Friday, October 31, 2014

Friday Photo

During my wandering nomadic years, I had the opportunity to hike many of the slot canyons in the southwest including the famous Antelope Canyons near Page Arizona. Of all the slot canyon photos in my archives, this is the best descriptive photo of a slot canyon.

This slot canyon is on the Calcite Mine hike near Borrego Springs California.

The photo is "right time right place" from my archives of 2008.

Wednesday, October 29, 2014

Friends in Ukraine?

As I was viewing my blog site, I noted the most popular posts from the past week included a post written three years ago: We Are Going To Die.

I rarely check the stats for my blog site. Seeing that old post being in the popular list for the past week, my curiosity drove me to find out more about popular posts on my blog. That post was also in the "all time" list of posts on my Blogger site. The all time -- far in the lead -- most popular post was Two Story Home On Wheels.

The stat page also lists the country viewing pages on my blog. The United States is at the top of the list. Whenever I have checked that list in the past, Canada was in second place. In the past weeks, Canada appears after Ukraine and Russia. Hmm.

Could the accesses be nothing more than an internet robot based in the Ukraine. Could be.

Or my Wandrin blog has interested readers in Ukraine. :-))

Friday, October 24, 2014

Friday Photo

Sunset on the south rim of the Grand Canyon

From 2003 Wandrin photo archives

Friday, October 17, 2014

Friday Photo

This boat had been marooned and left in the tidal flats of Point Reyes, California. The scene is popular for artists and photographers. I have seen the boat in a water color painting in a gallery. I am not the first photographer to happen on this scene. When I attended a photo club meeting in Portland Oregon, one of the photos shared was that same boat.
The Petaluma Elks Lodge was where Wandrin Wagon was parked in 2007 as I explored the area -- including a day trip into San Francisco.  

Thursday, October 16, 2014

Morning Back LIt Desert

This morning's hike in Saguaro East NP provided some back lit desert scenery.

Check out the halo around the saguaros as a result of light shining through the spines.

Slippery rock surfaces reflects the early morning sun.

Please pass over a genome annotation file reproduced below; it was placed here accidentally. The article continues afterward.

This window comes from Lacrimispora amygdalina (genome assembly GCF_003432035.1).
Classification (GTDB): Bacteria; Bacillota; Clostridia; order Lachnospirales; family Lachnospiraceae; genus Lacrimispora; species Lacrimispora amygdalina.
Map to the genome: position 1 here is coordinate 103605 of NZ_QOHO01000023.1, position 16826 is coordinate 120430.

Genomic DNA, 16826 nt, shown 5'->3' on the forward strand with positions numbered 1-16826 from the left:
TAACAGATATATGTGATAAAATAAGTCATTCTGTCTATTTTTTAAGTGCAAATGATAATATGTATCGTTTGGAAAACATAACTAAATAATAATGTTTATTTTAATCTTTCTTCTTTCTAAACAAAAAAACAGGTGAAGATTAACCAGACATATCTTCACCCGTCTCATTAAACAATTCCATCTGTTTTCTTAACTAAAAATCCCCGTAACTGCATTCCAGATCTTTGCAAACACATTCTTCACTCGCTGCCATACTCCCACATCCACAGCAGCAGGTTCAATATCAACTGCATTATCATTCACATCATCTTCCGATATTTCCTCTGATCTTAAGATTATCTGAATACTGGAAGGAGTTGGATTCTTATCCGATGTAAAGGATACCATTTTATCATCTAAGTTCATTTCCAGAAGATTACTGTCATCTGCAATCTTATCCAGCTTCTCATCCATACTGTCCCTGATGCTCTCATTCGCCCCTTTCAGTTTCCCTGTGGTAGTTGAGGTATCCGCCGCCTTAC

The eye doesn't see what the camera lens captures as a rainbow of colors.

No snakes. No rabbits. No deer. Just an early morning photo hike.

Friday, October 10, 2014

Friday Photo

“There is beauty, heartbreaking beauty, everywhere."
― Edward Abbey

Photo is at The Wave at Coyote Buttes.

Thursday, October 9, 2014

Home Size Growth

The U.S. Census Bureau has been collecting detailed information on household size since 1940 and tracking certain characteristics of houses since 1963. Data on houses were collected by the U.S. Department of Housing and Urban Development and other agencies from 1940 to 1963. Average household size in the United States has dropped steadily from 3.67 members in 1940 to 2.62 in 2002. The average size of new houses increased from about 1,100 ft2 (100 m2) in the 1940s and 1950s to 2,340 ft2 (217 m2) in 2002. Factoring together the family size and house size statistics, we find that in 1950 houses were built with about 290 square feet (27 m2) per family member, whereas in 2003 houses provided 893 square feet (83 m2) per family member (NAHB 2003) -- a factor of 3 increase.

Other trends in American single-family housing have been similar. In 1967, for example, 48% of new single-family houses had garages for two or more cars; by 2002, that figure had jumped to 82%. In 1975, 20% of new single-family houses had 2.5 or more bathrooms; by 2002, that figure had increased to 55%. In 1975, 46% of new houses had central air conditioning; by 2002, 87% had it.

Quoted from the Small is Beautiful: U.S. House Size, Resource Use, and the Environment

Wednesday, October 8, 2014

Sunday Hike